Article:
by Heather Webb

Of all the craft articles out there, I’ve seen few that address the topic of framing devices. It’s as if they belong only to film and TV series, and yet, that’s entirely untrue. Framing devices are a clever and handy way to make certain elements of your novel pop, and in fact, they’re useful for many reasons. First, we need to understand what they are, precisely, and then look at how we can utilize them as novelists.

A framing device is a literary tool that very often wraps your main story with a shorter, secondary story. The stories are linked and feed each other. Framing devices can be used quite creatively, but often serve one of these purposes:

  • To create structure and help with narrative flow by dividing the main story into sections
  • To add tension
  • To bring in multiple voices
  • To plant clues or foreshadow
  • To illuminate backstory of the main character(s) in a way that sheds light on the present-day events or character traits/traumas

What framing devices actually looks like can vary, but the rule of thumb is to ensure they truly serve the story and aren’t superfluous. Here are a few ideas for story elements that may be positioned as framing devices:

  • Newspaper articles
  • Letters
  • Poems
  • Songs
  • Interviews
  • Nested stories, or dual timelines

If you’re unsure which device to use, experiment! That’s part of the fun of writing; trying on different styles and attempting something bold or challenging with each new book to keep things fresh for you as well as your readers.

Ideas for Framing Historical Fiction

In my upcoming novel, The Next Ship Home, a novel of Ellis Island, I played around with several devices. Initially, I wanted to use excerpts of immigrant interviews from the Oral History project to surround the central story of my two main characters: a first generation German-American woman who works at Ellis Island, and an Italian immigrant who attempts to pass through the immigration center quickly and begin a new life, only to meet many obstacles.

I thought that by incorporating various immigrant voices in these snippets between chapters, the reader would get a stronger sense of the millions of people that passed through Ellis Island, how vastly different they were from each other, and yet how similar their needs and hopes and dreams were.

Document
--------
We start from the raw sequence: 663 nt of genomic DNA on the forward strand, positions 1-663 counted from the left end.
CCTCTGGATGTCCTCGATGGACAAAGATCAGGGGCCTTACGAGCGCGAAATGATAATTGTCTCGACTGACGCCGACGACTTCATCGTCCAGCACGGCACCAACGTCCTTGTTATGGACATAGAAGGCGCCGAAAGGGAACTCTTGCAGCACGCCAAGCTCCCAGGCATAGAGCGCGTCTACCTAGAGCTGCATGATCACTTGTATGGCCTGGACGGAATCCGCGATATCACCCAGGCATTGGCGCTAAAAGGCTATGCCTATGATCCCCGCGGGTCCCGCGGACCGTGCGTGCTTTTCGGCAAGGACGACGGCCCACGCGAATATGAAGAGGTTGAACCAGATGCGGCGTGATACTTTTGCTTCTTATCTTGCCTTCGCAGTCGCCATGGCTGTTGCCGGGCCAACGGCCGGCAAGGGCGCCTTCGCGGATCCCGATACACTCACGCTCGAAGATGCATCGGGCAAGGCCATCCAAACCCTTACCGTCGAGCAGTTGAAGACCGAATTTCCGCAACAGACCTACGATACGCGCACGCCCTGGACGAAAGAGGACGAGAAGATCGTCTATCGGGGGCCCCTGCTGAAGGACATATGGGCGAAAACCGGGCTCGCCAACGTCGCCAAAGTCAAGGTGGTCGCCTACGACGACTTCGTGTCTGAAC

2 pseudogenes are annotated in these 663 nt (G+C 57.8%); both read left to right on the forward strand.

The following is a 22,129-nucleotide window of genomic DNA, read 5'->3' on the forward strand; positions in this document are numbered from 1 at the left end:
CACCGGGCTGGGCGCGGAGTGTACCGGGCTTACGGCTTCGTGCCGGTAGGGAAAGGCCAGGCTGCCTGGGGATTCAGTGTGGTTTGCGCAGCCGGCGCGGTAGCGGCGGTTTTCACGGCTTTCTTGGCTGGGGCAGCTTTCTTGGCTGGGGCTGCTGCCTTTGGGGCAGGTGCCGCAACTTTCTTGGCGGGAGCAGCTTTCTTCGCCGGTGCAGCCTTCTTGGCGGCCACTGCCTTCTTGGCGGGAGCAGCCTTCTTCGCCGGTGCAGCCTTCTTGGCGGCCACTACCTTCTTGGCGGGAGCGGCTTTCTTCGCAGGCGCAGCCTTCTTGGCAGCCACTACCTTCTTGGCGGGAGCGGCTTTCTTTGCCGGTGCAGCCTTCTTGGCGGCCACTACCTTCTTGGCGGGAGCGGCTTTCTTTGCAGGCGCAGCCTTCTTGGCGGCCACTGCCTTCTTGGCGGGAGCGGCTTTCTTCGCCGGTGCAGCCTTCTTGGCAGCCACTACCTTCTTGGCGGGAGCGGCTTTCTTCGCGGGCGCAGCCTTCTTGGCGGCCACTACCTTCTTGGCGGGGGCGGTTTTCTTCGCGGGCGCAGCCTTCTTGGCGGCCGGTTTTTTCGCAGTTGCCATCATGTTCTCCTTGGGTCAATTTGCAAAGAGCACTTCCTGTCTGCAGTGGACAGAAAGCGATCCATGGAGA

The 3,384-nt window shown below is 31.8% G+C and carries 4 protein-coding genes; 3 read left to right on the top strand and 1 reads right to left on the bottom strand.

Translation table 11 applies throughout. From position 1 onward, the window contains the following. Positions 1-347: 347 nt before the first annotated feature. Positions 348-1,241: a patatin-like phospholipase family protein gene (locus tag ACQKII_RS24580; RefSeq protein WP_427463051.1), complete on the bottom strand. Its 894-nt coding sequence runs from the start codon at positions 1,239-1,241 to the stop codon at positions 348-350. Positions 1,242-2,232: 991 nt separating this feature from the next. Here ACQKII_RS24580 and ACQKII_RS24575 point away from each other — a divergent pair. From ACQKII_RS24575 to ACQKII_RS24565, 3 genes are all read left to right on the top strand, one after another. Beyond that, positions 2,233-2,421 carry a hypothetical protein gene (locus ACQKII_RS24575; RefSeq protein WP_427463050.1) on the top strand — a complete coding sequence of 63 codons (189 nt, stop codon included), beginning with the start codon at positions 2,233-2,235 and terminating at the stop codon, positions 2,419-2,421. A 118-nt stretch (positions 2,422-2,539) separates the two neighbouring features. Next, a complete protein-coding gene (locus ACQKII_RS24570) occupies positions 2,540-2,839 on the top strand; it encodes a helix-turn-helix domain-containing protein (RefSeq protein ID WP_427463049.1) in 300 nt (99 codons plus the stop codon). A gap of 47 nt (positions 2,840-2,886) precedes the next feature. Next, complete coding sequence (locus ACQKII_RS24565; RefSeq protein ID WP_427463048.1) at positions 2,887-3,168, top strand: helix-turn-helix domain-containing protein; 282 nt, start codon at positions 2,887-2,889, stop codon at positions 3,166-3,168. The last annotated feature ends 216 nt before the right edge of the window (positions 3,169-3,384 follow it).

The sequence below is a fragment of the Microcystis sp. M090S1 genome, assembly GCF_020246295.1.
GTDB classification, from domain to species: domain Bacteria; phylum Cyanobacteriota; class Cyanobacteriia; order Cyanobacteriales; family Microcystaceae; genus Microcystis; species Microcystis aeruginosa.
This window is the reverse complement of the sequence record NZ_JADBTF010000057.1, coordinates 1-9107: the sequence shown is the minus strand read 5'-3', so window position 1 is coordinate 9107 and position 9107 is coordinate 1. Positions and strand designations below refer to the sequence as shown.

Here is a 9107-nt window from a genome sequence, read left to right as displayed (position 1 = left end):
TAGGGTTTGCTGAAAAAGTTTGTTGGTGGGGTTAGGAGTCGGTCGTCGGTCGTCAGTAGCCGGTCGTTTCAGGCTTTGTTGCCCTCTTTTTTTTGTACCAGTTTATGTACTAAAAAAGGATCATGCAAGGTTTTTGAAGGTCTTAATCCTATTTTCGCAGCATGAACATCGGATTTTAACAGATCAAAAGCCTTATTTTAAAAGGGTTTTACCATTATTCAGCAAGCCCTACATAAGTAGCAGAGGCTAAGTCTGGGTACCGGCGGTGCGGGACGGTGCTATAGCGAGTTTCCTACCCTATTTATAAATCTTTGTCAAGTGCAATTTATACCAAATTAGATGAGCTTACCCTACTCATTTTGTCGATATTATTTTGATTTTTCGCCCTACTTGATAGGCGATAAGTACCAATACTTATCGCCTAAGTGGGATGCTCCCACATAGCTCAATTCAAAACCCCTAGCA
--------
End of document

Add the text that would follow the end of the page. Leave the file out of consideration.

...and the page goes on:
Problem is, it didn’t work! The interviews wound up giving the narrative a cluttered feel, and it was confusing to switch from a random person’s voice that didn’t appear in the story at all back to those of my main characters. I tried replacing the Oral History snippets with the voices of my secondary characters instead, but the story became unwieldy. I was sad to lose that frame, but it was the right call.

So, I tried something else: I framed the main story in short fictional newspaper clippings based on real ones found in the NYT archives that showed what the conditions were like at Ellis Island—foreshadowing what was to come for my protagonists. The articles helped add tension and also sped up the pace. I’d call that success!

Ideas for Framing Contemporary Suspense

An example of a novel that uses interviews very effectively is Big, Little, Lies by Liane Moriarty. A detective interviews a cast of characters who were in attendance at a party that turned into a crime scene. Each interview sheds light on the various characters and their personality/motivations/intentions, giving the detective—and the reader—a view into what happened that disastrous night in tiny bites of information. They’re perfect at adding insight into the characters’ minds, but also at creating a lot of tension. This is what you want your framing device to achieve.

Ideas for Breaking It Down

Another way to create interesting structural components for your novel is to divide your book into parts. Keep in mind, though, that once again, these structural components should be used to add meaning to the story. If they get in the way for any reason, they should be abandoned.

For example, you might divide the narrative by:

  • Acts
  • Other poignant turning points in character development or plot
  • Dates
  • Location

While it isn’t necessary to use framing devices or to divide your book into parts, it can certainly add a little something… and sometimes it can add a big something that makes the book more emotional, exciting or tense, or helps the story resonate more strongly.

So experiment! Be bold. Introduce story elements in different ways. In the end, it may offer your readers a richer reading experience and it can give you, the writer, a more challenging and satisfying journey to the finish line.

What are some framing devices that you like best as a reader? Have you tried them in your own writing? Join our discussion on Facebook.



Heather Webb is the USA Today bestselling author of seven historical novels. In 2015, Rodin’s Lover was a Goodread’s Top Pick, and in 2018, Last Christmas in Paris won the Women’s Fiction Writers Association STAR Award. Meet Me in Monaco was selected as a finalist for the 2020 Goldsboro RNA award in the U.K., as well as the 2019 Digital Book World Fiction prize. The Next Ship Home, a novel of Ellis Island, releases Feb. 8, 2022. To date, Heather’s books have been translated to 16 languages. She lives in New England with her family, a mischievous kitten, and one feisty rabbit.